The within action seeks recognition of a cause of action based on "outrage", or as otherwise labeled, the intentional infliction of emotional distress. The claim arises out of a doctor-patient relationship where plaintiffs include the patient as well as his parents. Defendants include the doctor and the hospital where the alleged wrongful conduct occurred. Although the action initially sought damages based on both malpractice and the intentional infliction of emotional distress, the malpractice claim has since been abandoned. Counsel for the doctor now moves for summary judgment.
For purposes of this motion the court is required to view the facts in a light most favorable to the party resisting the application R. 4:46-2. This standard requires not only that all factual disputes be resolved in plaintiff's favor but every reasonable
inference as well. Viewed in that light, the material facts here indicate the following: while under the care of Dr. Joel Bayer, plaintiff Larry Hume underwent an operation precipitated by abdominal pain. Although the surgery involved nothing more than the removal of a mildly infected appendix, Dr. Bayer reported to Larry's parents that the appendix had not been removed and instead he was required to excise an 8-10 inch section of inflamed and possibly cancerous tissue. Taken in their totality, the facts, if believed, permit the further inference that this statement was untrue and that Dr. Bayer made it knowing it was untrue and knowing the high degree of probability that it would inflict emotional distress upon the Humes. Dr. Bayer further indicated that the disease from which Larry was suffering was Mesenteric Venous Thrombosis, an ailment extremely rare in someone so young. Larry was 18 at the time. In order to determine whether the tissue was malignant Dr. Bayer explained that a test would be run two days later. No test was ever done on such tissue, although Dr. Bayer later reported that the results were negative.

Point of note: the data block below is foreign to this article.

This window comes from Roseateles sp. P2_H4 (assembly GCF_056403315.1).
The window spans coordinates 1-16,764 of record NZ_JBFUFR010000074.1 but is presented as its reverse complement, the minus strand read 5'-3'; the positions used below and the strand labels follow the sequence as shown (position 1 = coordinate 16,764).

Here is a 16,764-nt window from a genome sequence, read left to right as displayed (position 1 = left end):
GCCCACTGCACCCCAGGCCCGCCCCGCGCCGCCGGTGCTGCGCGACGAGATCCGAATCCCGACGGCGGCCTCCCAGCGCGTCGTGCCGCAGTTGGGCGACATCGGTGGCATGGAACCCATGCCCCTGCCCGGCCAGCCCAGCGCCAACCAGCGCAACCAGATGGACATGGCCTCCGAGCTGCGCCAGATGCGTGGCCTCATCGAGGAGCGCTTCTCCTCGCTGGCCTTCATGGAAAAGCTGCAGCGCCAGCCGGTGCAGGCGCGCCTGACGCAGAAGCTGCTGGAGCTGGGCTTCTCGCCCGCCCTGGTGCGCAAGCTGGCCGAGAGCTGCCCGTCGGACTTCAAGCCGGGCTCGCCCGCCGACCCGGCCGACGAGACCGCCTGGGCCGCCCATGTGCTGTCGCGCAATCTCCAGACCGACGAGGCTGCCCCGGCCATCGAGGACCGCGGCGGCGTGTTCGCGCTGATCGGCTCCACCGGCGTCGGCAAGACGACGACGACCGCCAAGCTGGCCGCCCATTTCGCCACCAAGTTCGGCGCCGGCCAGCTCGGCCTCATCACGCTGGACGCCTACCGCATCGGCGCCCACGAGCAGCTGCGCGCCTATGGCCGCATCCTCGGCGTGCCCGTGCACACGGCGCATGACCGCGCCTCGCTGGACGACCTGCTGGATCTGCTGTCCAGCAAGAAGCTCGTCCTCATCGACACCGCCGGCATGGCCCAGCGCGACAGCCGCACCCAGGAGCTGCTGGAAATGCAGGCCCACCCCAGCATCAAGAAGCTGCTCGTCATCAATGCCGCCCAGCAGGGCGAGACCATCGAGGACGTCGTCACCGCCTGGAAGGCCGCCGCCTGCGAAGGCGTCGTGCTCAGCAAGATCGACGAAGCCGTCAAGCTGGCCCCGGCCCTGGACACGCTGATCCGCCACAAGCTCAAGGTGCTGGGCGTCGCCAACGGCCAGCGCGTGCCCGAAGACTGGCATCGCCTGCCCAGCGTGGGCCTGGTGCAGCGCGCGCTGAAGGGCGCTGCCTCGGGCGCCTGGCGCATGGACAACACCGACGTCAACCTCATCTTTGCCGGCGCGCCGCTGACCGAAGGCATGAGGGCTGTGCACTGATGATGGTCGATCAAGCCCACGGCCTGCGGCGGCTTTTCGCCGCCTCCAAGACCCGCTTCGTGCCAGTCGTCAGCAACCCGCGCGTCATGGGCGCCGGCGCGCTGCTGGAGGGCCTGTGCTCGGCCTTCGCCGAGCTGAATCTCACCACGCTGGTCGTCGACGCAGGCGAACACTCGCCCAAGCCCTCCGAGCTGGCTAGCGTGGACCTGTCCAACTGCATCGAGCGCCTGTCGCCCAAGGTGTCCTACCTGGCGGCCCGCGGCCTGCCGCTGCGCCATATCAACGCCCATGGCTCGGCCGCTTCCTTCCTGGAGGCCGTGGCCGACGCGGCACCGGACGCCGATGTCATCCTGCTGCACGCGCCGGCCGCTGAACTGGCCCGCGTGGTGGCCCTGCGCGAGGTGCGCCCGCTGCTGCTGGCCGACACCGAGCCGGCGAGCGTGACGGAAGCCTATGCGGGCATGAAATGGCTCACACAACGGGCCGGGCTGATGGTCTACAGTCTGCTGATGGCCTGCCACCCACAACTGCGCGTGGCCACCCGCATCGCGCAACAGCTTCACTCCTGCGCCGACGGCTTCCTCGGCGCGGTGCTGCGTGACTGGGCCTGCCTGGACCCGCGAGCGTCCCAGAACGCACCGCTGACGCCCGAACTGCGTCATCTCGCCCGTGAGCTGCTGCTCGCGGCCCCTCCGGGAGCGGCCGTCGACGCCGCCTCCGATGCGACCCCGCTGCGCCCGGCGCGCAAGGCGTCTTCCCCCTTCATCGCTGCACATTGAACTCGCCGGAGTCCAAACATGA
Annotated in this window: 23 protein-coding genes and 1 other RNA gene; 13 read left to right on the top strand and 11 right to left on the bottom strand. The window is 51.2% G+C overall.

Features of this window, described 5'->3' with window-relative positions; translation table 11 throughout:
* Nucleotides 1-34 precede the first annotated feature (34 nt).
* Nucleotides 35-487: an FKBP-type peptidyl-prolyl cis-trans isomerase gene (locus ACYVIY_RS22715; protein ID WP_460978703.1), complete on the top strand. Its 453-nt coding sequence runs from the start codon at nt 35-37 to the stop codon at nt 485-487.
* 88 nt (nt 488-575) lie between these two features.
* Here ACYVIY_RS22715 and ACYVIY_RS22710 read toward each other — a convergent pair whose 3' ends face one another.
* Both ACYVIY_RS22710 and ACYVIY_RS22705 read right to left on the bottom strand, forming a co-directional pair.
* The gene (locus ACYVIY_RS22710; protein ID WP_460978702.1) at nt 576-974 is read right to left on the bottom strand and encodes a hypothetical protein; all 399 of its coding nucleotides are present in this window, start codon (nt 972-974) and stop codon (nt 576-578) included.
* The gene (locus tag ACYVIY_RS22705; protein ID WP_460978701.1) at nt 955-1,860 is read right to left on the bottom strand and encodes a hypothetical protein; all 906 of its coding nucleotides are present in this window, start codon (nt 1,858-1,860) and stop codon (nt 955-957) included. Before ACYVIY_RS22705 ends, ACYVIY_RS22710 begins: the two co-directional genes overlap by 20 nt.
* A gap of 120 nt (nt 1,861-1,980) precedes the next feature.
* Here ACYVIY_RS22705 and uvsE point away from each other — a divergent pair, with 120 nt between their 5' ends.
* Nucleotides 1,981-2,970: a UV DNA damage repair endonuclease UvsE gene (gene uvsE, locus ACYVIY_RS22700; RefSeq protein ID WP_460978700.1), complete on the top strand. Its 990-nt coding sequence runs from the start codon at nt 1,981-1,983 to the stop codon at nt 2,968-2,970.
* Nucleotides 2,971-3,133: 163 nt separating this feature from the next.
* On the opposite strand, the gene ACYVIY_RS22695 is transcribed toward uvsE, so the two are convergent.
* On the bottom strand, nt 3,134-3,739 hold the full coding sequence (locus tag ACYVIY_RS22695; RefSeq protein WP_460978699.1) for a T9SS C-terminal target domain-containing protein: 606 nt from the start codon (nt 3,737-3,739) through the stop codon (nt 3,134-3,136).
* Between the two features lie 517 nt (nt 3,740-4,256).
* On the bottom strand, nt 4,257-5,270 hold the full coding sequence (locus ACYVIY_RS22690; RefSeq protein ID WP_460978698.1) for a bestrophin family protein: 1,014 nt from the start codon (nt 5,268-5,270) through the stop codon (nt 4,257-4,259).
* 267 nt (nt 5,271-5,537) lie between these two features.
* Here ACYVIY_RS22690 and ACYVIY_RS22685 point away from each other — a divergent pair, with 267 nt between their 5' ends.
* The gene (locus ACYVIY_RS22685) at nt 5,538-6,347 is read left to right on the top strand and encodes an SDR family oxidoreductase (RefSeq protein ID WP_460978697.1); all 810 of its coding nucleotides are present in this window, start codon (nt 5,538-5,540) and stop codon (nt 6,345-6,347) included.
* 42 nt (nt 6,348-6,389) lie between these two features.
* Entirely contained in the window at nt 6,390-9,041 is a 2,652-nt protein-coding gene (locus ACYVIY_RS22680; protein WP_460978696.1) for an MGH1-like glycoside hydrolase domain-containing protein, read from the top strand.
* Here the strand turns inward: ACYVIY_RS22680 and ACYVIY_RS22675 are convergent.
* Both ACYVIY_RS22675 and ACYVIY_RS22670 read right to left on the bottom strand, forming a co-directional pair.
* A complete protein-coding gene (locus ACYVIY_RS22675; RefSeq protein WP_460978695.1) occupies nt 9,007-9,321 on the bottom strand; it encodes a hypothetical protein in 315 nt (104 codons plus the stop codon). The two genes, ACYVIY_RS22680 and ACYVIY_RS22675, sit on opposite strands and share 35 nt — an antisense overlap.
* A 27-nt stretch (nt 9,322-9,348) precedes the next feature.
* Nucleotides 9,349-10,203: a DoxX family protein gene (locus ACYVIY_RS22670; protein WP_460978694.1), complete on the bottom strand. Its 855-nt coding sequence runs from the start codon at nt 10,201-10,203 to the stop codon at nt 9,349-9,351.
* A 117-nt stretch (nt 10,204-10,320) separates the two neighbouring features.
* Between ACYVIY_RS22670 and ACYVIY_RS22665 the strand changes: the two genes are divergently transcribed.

Larry experienced a great deal of pain following the operation and vomited repeatedly over a two-day period. The hospital staff refused to administer any pain relievers to him and ignored plaintiff's pleas for an explanation as to what was really happening to their son. Conflicting stories were told to the Humes regarding the type of operation involved during which time Larry's condition worsened and he lost 25 pounds. For several days his parents suffered severe emotional distress believing their son was possibly going to die and being unable to obtain reliable information concerning his condition. In desperation, they finally made arrangements to have Larry removed to the hospital of the University of Pennsylvania. Prior to Larry's transfer plaintiffs instructed the hospital staff to discontinue any further treatment. Their instructions were disregarded. While at the University of Pennsylvania, Larry underwent a procedure to remove a bowel obstruction secondary to an appendectomy. He recovered in the normal course.
The above facts, although sharply disputed by defendants, are deemed admitted for the purpose of this motion. It is defendant's position that even if plaintiffs' version of the facts were to be believed, a cause of action for the intentional infliction of emotional distress does not lie and has not been recognized in this State. The legal question thus presented is whether these facts, if proved, constitute such a cause of action assuming its viability.
There is no question that New Jersey recognizes emotional distress as an element of damages in actions based on either negligence or an intentional tort. Portee v. Jaffee , 84 N.J. 88 (1980); Berman v. Allen , 80 N.J. 421 (1979); Falzone v. Busch , 45 N.J. 559 (1965); Muniz v. United Hospitals Medical Center Presbyterian Hospital , 153 N.J. Super. 79 (App.Div.1977); Kuzma v. Millinery Workers, etc. Local 24 , 27 N.J. Super. 579 (App.Div.1953). On the other hand, in all of the cases cited above there was a violation of an underlying duty to which the claim for emotional distress could attach. No appellate court has yet to recognize the intentional infliction of emotional distress as an independent cause of action.
The significance of this distinction was examined in Hafner v. Hafner , 135 N.J. Super. 328 (Law Div.1965). Although the court there ruled that the action before it was essentially one involving alienation of affection and thus barred by Heart Balm Act, it also discussed the plaintiff's claim for emotional distress as a separate tort. The court noted that the tort had not yet gained express recognition in New Jersey and ruled that the claim before it did not justify such recognition. Judge King then made the following observation: "A distinction must be drawn between recovery for emotional distress as an element of damages that may be recovered for an underlying tort, and the intentional infliction of emotional distress as a tort itself." Id. at 332-333. In those states where the tort has been recognized it is "generally agreed that the conduct must be so extreme and outrageous 'as to go beyond all possible bounds of decency, and
be regarded as atrocious and utterly intolerable in a civilized community.' Restatement, Torts 2d § 46, Comment (d) at 73." (citations omitted). Hafner v. Hafner, supra at 333-334.
Further guidance into the precise outlines of the cause of action now being examined may be found in the Restatement of Torts as ...